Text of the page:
This was definitely a book I needed to read slowly, to savor each moment. McCafferty really knows how to write dialogue and character so well! And I love her other books that started with Sloppy Firsts. I got this one the day it came out, but it somehow got vacuumed up into my never-ending TBR piles. But, the sequel comes out in a few weeks, and I remembered to read this one!
I’m so glad this book was not forgotten. McCafferty’s style reminds me so much of Libba Bray’s, and that is a high compliment coming from me! The best thing about this book was I kept forgetting it was a dystopia; it felt so real and there were no a-typical dystopia “I finally get that the world is awful” moments until the end, by which point I was just so sucked up in the awesomeness of these characters that I had to remind myself what kind of story it really was.
It’s about Melody and Harmony (long-lost twin sisters) connecting for the first time. Melody and Harmony live in a world where no one past the age of 18 can make babies. And girls, once they hit puberty, are paid to conceive and give birth to babies for the highest bidder. Melody was the first girl in her school to go pro and sign a contract with a couple who wants her to give birth to their baby. The only issue is that the couple is taking its sweet time to find Melody the perfect guy to sleep with. And while Melody is waiting, other girls are going on to baby number two. And all of the girls who sign these contracts are set for life money-wise.
Harmony grows up in Goodside, a place that sounds a lot like an Amish colony. There’s little to no technology. Any form of touching with anyone but your husband is considered sin. And girls tend to be arranged into marriage as early as 13 so they can start doing what God wants them to do: make babies. At first, I couldn’t stand Harmony’s character because every other word out of her mouth was about God or Jesus and how she wanted to give God to people and convince her sister to move back to Goodside with her.
And it was so easy to start feeling like the whole teen girls selling their uteruses thing was normal. McCafferty wrote this in such a way where it was almost hard for me to see this as wrong. I was getting sucked into the propaganda as much as the main characters were! And I’m not used to this happening! I definitely liked Melody more to begin with because of this. It made sense that this is what the world would come to when adults couldn’t give birth any more. And I liked that teen girls seemed to be so valued in society.
Yet, as the book went on, the more I realized how messed up things were. For starters, Melody is clearly in love with her best friend, but since he’s short she can’t get involved with him. No couple wants short babies. Guys are all mixed up with drugs to make them taller and stronger. There’s group sex parties where the intent is for girls to get pregnant all at the same time. There’s drugs going around that make you more attracted to your paid sexual partner. There’s stores where young teens can buy baby humps. And the advertisments, slang, culture, and even the parents of all the main characters are so wrapped up in promoting teen pregnancy and making teen pregnancy sexy and even the norm.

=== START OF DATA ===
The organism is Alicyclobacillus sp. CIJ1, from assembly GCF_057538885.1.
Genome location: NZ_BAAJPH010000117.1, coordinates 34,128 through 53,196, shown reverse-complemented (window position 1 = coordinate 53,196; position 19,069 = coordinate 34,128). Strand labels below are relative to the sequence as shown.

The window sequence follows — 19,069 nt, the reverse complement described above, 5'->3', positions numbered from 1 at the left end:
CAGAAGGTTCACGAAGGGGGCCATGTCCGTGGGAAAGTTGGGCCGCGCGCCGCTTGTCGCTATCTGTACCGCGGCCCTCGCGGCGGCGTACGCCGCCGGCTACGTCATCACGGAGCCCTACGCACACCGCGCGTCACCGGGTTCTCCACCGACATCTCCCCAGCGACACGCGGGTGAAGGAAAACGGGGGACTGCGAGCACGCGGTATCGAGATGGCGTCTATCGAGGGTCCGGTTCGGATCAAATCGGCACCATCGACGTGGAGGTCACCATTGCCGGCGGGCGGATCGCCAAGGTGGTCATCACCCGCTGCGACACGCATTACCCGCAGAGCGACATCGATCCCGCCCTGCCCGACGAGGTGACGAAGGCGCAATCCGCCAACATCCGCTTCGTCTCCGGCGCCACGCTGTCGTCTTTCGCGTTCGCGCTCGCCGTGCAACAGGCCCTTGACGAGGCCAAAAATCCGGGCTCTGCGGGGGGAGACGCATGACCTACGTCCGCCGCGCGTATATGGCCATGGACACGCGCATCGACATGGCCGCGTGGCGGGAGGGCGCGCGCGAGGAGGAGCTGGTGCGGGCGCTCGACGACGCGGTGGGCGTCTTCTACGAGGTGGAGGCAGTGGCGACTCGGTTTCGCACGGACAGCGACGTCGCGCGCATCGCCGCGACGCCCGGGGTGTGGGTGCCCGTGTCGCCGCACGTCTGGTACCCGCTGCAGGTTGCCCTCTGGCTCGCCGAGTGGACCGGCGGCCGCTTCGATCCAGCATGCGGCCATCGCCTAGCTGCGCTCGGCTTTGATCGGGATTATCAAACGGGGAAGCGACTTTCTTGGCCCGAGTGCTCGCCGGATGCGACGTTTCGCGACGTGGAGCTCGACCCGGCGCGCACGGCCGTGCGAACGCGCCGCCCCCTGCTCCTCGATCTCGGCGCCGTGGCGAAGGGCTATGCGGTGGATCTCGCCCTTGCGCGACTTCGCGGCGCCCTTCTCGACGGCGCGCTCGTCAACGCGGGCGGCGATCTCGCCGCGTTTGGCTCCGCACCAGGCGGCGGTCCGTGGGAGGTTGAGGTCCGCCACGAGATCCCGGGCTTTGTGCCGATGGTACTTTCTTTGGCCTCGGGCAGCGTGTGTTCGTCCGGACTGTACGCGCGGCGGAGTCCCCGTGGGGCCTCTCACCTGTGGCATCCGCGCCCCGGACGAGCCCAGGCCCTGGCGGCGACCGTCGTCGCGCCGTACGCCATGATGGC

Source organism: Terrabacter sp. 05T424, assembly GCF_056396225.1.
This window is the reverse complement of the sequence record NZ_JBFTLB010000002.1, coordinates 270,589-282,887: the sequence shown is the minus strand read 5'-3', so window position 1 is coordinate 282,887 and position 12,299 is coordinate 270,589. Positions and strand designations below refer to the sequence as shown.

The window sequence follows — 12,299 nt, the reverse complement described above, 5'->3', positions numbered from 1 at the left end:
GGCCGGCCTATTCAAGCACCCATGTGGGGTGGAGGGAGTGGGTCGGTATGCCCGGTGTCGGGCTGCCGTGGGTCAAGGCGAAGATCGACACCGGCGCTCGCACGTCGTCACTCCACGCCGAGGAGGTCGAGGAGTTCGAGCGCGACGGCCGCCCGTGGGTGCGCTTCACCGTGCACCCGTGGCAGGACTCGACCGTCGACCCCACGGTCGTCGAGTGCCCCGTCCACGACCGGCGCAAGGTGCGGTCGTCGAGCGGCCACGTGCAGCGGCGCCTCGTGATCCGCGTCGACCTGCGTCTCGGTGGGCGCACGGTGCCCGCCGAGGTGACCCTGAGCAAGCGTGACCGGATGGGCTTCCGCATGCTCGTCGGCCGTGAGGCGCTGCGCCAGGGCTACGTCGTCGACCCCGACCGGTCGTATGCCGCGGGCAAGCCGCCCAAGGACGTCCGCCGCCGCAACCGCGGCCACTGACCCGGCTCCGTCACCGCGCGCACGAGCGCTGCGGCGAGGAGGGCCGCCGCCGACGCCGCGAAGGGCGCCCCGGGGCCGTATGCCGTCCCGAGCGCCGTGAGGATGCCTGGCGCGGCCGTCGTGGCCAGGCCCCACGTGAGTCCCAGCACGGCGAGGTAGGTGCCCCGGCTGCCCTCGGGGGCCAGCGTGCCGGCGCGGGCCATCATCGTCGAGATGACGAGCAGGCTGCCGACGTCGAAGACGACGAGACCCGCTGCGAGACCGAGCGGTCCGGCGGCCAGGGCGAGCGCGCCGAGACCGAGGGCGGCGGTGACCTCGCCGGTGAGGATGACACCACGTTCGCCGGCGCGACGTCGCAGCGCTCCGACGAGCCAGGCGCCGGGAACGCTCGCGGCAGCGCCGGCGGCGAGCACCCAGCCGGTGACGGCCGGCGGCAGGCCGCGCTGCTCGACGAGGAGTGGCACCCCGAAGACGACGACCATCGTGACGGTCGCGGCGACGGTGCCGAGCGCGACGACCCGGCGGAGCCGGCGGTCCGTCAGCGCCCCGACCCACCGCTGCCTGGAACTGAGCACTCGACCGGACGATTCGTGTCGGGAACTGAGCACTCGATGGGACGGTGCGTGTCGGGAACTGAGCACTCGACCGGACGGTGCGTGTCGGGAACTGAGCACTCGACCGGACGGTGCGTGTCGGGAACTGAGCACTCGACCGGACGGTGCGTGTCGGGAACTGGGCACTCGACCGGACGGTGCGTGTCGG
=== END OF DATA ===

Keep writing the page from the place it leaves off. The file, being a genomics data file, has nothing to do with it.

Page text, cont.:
It almost makes sense that the religious zealots take such a firm, opposing argument to the way the Otherside works. The story really gets interesting when Melody’s couple finally pick a famous guy to have sex with her, and the guy thinks Harmony (the religious twin) is the one he needs to get pregnant. There’s romance. There’s pissed off husbands. There’s great twin humor. There’s plenty of propaganda from both sides of the spectrum. There’s evil parents. There’s sex, a ton of teen pregnancy, and a lot of heartache. One girl looses it completely after her pregnancy and decides she can’t give up her baby. So, she’s institutionalized. Most girls never get to see the babies they give birth to. Another girl almost dies in childbirth at 16. And a lot of tough themes are addressed in this one.
It took me just a little bit of time to officially dive into the book. I had to fully immerse myself in the language and get used to all the baby-promoting before I really understood what was happening. And I liked that. The author didn’t make it easy for you to understand immediately or pick sides immediately either. The best part is when you realize how rebellious both twins are, how neither one (in their own way) will conform to what everyone else wants and expects of them. They both feel that sleeping with someone you don’t love is wrong. And it does take Melody a little longer to come to this realization, but she does it all the same. And you can’t help but want more girls to come to this same conclusion.
I loved the drama! I loved the dialogue and the culture! McCafferty developed an almost brand new consumerism language. And it was just so believable! It’s a book that makes you think about how much you take for granted and makes you ask, “what should I be questioning right now?” Each twin was so different and both had such a unique voice to them. I loved both of them. I loved the best friend! And I really just think this was a fantastic novel. I can’t wait for book 2. This so gets a 10/10 from me!